Late hockey legend honoured with park naming in Oshawa

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Published June 26, 2024 at 4:26 pm

Dale Hawerchuk Park
Oshawa Councillors were joined by family of the late Dale Hawerchuk to celebrate the official opening of Dale Hawerchuk Park, in the new Symphony Towns development on Harmony Road South, the former site of Donevan High School

A ceremony dedicated to a park named honouring an Oshawa hockey legend appropriately ended with a friendly game of street hockey.

The new Dale Hawerchuk Park officially opened Tuesday with a ribbon-cutting ceremony, with the late Hockey Hall of Famer’s family and friends gathered with members of Oshawa Council.

City Council approved naming the park in honour of Hawerchuk, a decorated hockey hero who grew up in Oshawa before a stellar career as a star in both the junior ranks in Cornwall and in NHL ranks where he accumulated nearly 1,500 points in a 16-year career.

Fittingly, the park is situated in the new Symphony Towns development on Harmony Road South, the former site of Donevan High School where Hawerchuk attended while playing for Oshawa Kinsmen and Oshawa Legionaires squads.

Taken by the Cornwall Royals in the 1979 junior draft, Hawerchuk led his team to back-to-back Memorial Cups and Canadian Major Junior Player of the Year honours before going first overall in 1981 to the Winnipeg Jets.

Naming the park after Hawerchuk underscores Oshawa’s strong connections to hockey and its core values of discipline, teamwork, respect, communication and humility, all reflected in his legacy, said Oshawa Mayor Dan Carter.

“Dale Hawerchuk personified the spirit of the great city of Oshawa and naming this park in his honour is a fitting tribute to his legacy. He made our city proud, not just as a hockey town, but as a caring community that values dedication and perseverance,” Carter said. “It warms my heart to think of the future generations of kids who will come to this park and be inspired to dream big and work hard to succeed, just like Dale did.”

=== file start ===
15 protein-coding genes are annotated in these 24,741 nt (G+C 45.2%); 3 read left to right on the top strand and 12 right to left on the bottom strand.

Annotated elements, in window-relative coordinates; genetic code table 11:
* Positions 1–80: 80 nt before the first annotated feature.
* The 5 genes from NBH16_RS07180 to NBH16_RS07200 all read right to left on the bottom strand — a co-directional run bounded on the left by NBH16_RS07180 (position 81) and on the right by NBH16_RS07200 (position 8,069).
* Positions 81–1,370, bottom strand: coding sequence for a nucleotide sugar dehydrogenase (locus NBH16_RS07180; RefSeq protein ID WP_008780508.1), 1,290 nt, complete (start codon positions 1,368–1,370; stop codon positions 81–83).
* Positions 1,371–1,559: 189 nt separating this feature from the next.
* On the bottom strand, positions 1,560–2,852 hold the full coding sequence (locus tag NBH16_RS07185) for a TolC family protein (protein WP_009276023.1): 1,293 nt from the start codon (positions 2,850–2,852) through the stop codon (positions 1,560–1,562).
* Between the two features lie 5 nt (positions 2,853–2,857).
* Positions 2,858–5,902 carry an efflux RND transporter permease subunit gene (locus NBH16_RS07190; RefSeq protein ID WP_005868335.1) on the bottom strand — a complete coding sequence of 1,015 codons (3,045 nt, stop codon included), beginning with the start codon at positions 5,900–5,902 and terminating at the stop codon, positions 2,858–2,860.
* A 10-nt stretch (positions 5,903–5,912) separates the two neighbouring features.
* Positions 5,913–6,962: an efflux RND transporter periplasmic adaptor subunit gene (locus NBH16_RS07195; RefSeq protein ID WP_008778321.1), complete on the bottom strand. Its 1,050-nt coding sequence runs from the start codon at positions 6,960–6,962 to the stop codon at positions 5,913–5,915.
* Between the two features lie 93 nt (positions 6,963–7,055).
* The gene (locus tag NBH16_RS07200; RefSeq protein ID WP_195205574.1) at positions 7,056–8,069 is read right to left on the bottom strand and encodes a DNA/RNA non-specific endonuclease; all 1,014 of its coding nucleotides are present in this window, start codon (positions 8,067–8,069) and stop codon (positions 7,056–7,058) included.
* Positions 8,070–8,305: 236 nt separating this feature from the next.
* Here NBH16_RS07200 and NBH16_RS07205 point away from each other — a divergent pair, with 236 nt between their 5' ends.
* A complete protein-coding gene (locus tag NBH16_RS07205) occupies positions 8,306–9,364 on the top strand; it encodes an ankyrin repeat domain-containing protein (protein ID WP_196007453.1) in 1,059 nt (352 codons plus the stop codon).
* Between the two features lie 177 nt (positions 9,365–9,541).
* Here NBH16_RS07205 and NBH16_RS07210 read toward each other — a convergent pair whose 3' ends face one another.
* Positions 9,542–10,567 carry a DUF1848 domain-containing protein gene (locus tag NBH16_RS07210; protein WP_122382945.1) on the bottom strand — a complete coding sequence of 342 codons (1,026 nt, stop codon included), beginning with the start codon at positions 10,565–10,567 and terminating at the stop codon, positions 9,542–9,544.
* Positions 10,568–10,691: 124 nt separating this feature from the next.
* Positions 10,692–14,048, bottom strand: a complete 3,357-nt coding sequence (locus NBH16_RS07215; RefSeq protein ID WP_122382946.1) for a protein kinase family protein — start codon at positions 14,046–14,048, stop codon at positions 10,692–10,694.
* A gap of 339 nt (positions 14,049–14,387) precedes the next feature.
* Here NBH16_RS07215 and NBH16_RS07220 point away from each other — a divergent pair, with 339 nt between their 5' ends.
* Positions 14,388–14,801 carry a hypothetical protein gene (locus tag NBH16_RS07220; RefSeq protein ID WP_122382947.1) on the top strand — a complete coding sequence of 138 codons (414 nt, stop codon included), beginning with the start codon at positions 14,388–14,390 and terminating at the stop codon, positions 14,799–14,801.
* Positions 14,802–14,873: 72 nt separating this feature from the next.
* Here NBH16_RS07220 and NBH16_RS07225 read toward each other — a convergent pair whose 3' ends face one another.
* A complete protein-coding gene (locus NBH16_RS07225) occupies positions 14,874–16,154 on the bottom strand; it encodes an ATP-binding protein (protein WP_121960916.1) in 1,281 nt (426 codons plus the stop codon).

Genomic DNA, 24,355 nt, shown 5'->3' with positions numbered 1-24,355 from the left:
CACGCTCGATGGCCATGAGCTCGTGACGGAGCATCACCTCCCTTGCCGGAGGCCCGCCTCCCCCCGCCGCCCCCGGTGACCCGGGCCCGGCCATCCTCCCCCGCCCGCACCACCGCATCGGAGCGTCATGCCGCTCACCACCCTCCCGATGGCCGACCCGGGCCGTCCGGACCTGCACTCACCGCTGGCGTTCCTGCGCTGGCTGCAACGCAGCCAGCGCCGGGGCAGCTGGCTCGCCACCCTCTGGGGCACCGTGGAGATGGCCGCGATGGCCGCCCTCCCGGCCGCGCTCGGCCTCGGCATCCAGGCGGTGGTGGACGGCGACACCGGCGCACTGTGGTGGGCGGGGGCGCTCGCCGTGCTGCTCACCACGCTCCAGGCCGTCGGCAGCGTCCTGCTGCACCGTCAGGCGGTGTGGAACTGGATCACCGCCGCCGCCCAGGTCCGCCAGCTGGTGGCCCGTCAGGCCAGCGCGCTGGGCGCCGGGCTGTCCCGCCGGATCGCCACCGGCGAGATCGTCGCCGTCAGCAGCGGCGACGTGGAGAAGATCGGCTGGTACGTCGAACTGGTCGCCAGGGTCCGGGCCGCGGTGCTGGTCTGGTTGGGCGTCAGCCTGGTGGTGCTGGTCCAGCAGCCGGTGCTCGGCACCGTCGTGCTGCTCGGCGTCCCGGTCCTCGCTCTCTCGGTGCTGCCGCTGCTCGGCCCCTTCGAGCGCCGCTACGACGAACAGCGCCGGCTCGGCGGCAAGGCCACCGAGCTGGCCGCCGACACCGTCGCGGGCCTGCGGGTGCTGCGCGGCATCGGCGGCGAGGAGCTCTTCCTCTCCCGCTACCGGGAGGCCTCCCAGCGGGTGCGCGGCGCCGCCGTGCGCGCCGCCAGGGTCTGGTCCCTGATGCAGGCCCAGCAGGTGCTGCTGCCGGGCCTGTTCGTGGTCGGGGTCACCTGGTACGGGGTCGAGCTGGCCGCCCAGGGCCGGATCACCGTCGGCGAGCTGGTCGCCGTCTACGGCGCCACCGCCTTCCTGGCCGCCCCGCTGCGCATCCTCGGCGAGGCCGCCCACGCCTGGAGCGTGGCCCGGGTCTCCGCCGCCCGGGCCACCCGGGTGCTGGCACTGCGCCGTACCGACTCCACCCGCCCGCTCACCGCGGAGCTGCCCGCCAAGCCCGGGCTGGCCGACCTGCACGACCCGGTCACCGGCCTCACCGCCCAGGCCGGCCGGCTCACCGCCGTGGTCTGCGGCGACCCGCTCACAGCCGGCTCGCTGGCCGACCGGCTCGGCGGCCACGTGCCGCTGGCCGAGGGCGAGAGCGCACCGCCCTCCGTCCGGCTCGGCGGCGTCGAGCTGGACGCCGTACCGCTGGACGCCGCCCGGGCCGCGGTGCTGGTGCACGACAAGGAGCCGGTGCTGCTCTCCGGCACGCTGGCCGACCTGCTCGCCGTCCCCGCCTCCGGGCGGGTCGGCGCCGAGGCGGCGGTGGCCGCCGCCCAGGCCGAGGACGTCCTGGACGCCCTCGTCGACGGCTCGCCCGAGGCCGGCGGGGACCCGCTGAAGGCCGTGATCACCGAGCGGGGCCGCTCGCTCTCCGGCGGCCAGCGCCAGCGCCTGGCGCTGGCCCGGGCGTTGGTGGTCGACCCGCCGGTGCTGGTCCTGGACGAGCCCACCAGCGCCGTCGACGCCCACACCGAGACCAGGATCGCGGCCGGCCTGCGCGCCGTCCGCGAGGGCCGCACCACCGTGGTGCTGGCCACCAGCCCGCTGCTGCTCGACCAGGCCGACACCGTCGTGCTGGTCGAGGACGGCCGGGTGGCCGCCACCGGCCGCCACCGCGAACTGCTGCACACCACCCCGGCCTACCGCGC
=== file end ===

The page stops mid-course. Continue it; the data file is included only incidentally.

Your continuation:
Hawerchuk played for the Jets, Buffalo Sabres, St. Louis Blues and the Philadelphia Flyers before retiring in 1997. During his tenure he was awarded the Calder Trophy as the NHL’s Rookie of the Year and played in five NHL All-Star Games. Despite hanging up his skates more than a quarter-century ago, Hawerchuk still holds a place in the top 20 NHL career point leaders.

He also represented Canada at the World Junior Hockey Championships and as a senior player at the World Championships and in two Canada Cups, most notably in 1987 when his faceoff win led to the iconic Gretzky-to-Lemieux overtime winner in the deciding game against the Soviets.

Councillor Tito-Dante Marimpietri, who was born and raised in Oshawa and watched Hawerchuk’s career blossom, said he was “immensely proud” to see the park “brought to life.”

“It’s fitting that this park honours Dale, whose own hopes and dreams began while playing hockey in his neighbourhood park. Now, it will serve as a beacon, encouraging others to purse their own aspirations, enjoy neighbourhood friendships, and be as proud as he was of our hometown.”

Hawerchuk was inducted into the Oshawa Sports Hall of Fame in 1999, the Hockey Hall of Fame in 2001 and the Durham District School Board’s ‘Definitely Durham’ Hall of Fame in 2020. He continued his passion for the game as the longest-serving head coach in Barrie Colts history, spending nine years behind the bench before stepping aside shortly before his death from stomach cancer in 2020.

Family members said that naming the park in his honour – which was announced before his passing – was a great source of pride for Hawerchuk.

“The Dale Hawerchuk Park not only honours a true hometown hero whose legacy embodies the values of teamwork, sportsmanship and respect but will also provide more green space for families in the area,” said Councillor Bob Chapman. “Dale’s example continues to inspire our young people and we are grateful for his enduring contribution to the sport and to our community.”

The park features a vibrant playground with shaded seating areas and wide accessible paved pathways.

 

 

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